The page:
Dec. 21, 2020

O’Brien Institute recognizes city emergency chief for pandemic response, life of service

Tom Sampson honoured with lifetime membership to O’Brien Institute for Public Health
Chief Tom Sampson (retd) during his time as head of the Calgary Emergency Management Agency
Chief Tom Sampson (retd) during his time as head of the Calgary Emergency Management Agency

In recognition of his passionate and thoughtful guidance in, and response to, the COVID-19 pandemic, the O’Brien Institute for Public Health at the Cumming School of Medicine (CSM) has presented Calgary’s recently retired emergency chief Tom Sampson with an honourary lifetime membership.

“If I’m to be honest, (this recognition is) a bit emotional for me,” says Sampson, who retired as chief of the Calgary Emergency Management Agency (CEMA) on Nov. 30. His career highlights also include serving as chief of Calgary’s Emergency Medical Services, as commander of Canada Task Force Two, and leading or being intricately involved in the response to some of Canada’s biggest disasters, including the 2013 Calgary floods and the Fort McMurray fires.

  • Photo above: Chief Tom Sampson (retd) is pictured during his time as head of the Calgary Emergency Management Agency. He officially retired from that role and the City of Calgary on Nov. 30. Photo courtesy Tom Sampson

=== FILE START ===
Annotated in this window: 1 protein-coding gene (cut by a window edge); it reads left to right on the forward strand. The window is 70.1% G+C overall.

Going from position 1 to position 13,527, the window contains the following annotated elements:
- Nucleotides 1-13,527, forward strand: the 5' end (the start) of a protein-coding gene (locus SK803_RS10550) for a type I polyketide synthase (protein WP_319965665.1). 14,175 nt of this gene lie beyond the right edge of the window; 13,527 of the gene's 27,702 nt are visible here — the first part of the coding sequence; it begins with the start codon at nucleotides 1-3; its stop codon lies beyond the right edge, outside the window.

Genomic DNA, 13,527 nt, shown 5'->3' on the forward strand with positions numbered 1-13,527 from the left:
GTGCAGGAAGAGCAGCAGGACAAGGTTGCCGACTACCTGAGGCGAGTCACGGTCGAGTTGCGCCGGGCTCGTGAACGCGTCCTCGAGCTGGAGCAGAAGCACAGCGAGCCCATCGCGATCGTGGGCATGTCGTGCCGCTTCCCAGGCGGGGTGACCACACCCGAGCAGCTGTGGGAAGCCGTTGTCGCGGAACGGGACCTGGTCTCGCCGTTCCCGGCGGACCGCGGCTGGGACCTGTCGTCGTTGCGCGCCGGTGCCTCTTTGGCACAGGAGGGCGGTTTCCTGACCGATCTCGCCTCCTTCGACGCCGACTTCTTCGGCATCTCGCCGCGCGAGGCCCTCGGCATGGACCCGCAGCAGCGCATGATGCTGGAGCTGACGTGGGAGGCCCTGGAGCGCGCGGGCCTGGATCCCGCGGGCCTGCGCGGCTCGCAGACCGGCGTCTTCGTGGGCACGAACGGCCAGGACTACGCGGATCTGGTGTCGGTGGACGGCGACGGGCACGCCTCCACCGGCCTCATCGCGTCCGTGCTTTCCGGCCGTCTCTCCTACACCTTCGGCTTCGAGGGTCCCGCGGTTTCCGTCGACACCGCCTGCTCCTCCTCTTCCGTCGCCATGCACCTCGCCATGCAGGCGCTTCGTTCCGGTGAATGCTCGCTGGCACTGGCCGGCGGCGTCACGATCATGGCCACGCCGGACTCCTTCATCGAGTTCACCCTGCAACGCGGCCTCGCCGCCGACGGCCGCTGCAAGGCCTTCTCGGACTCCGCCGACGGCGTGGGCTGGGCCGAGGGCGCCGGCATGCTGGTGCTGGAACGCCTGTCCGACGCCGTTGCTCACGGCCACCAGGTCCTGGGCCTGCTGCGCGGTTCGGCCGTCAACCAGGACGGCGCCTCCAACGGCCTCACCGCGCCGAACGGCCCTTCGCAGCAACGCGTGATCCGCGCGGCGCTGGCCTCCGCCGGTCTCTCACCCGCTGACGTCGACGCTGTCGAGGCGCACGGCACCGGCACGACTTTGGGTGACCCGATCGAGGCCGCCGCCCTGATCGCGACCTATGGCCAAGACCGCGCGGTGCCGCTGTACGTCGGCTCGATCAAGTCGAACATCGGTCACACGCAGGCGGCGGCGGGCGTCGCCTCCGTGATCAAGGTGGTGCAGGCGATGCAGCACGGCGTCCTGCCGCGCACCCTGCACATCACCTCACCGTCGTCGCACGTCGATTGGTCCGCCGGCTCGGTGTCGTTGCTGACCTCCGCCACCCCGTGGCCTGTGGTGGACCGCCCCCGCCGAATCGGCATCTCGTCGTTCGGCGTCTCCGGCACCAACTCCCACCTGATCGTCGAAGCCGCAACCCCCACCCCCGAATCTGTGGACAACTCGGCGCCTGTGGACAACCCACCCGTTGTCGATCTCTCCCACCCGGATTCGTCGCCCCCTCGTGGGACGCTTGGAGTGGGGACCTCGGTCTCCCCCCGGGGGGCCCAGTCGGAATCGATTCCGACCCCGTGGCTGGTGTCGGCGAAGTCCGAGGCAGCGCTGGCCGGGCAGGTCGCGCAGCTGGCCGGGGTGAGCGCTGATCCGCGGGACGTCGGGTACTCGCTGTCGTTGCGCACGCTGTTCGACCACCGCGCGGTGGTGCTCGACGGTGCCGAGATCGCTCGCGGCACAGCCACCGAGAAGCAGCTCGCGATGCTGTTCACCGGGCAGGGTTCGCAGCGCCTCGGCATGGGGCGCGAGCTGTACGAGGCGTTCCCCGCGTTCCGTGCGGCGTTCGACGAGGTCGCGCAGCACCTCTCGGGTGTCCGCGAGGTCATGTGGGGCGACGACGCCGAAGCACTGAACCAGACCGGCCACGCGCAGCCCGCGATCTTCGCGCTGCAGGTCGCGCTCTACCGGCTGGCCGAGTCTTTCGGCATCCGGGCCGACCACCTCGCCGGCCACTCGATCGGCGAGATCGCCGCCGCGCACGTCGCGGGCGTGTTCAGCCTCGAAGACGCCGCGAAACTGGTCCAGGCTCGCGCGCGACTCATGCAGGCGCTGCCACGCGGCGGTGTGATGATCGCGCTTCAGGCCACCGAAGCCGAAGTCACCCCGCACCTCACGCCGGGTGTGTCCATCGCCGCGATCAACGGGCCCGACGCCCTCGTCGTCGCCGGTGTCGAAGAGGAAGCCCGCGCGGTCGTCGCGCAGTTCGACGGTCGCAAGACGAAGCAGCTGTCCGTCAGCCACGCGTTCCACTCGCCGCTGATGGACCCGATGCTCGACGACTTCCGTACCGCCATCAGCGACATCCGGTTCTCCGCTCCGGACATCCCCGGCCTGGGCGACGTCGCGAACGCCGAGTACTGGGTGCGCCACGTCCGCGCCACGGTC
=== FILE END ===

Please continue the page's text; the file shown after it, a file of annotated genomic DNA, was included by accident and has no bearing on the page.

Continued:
“I’ve never been an academic, and that a group of academics of such high esteem chose me for this recognition, it is just an incredible honour,” adds Sampson. “And, I know that’s what everyone says. But, this is a guy who was a paramedic who is being recognized with this honour. That these individuals, that they would consider me as one of their own, is incredible for me.

“I so wish that my father was alive to know of this, because I was the one kid in the family who didn’t go for a university degree or become a post-graduate.”

Institute members, as part of the University of Calgary COVID-19 Taskforce, have worked closely with city council, CEMA, and Sampson from the onset of the pandemic. The recognition — in the form of membership privileges, and a certificate presented to Sampson by institute leaders in front of city officials and Mayor Naheed Nenshi days before his retirement — is the first such honour bestowed by the institute in its 10-year history and also honours Sampson’s decades of service protecting and promoting the health and well-being of Calgarians.

The coda in a storied career, the pandemic tested Sampson and left him wiser. It also left its mark.

“These other responses that I led were massive, incredibly destructive disasters, but there was little loss of life,” recalls Sampson. “With the pandemic (during the first wave), we were experiencing significant life loss. The amount of deaths we were seeing every day, it was hard not take it personally.

“But we were taken aback by how aggressive the virus was, by how hard we had to push.”

Through the course of the pandemic, Sampson has made nothing short of countless life-and-death decisions, decisions that have weighed heavily on him. He also regrets some decisions he didn’t make. But Sampson always acted with the health and well-being of Calgarians front of mind, says UCalgary Vice-President (Research) and past O’Brien Institute scientific director William Ghali.